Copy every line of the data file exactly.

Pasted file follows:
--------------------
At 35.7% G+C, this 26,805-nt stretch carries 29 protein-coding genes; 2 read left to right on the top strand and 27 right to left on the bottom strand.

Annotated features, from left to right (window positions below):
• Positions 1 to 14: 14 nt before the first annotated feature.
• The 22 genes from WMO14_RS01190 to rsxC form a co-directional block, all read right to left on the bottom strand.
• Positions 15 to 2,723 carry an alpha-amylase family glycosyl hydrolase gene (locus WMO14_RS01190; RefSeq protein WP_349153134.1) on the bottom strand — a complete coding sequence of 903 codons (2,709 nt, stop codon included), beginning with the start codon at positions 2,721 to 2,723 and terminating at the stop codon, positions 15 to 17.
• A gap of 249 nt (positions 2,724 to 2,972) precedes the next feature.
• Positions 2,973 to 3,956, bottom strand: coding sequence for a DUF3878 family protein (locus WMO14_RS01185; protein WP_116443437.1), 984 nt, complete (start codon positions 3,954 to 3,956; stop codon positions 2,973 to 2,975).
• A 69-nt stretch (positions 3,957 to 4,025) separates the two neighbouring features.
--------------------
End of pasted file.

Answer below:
At 35.7% G+C, this 26,805-nt stretch carries 29 protein-coding genes; 2 read left to right on the top strand and 27 right to left on the bottom strand.

Annotated features, from left to right (window positions below):
• Positions 1 to 14: 14 nt before the first annotated feature.
• The 22 genes from WMO14_RS01190 to rsxC form a co-directional block, all read right to left on the bottom strand.
• Positions 15 to 2,723 carry an alpha-amylase family glycosyl hydrolase gene (locus WMO14_RS01190; RefSeq protein WP_349153134.1) on the bottom strand — a complete coding sequence of 903 codons (2,709 nt, stop codon included), beginning with the start codon at positions 2,721 to 2,723 and terminating at the stop codon, positions 15 to 17.
• A gap of 249 nt (positions 2,724 to 2,972) precedes the next feature.
• Positions 2,973 to 3,956, bottom strand: coding sequence for a DUF3878 family protein (locus WMO14_RS01185; protein WP_116443437.1), 984 nt, complete (start codon positions 3,954 to 3,956; stop codon positions 2,973 to 2,975).
• A 69-nt stretch (positions 3,957 to 4,025) separates the two neighbouring features.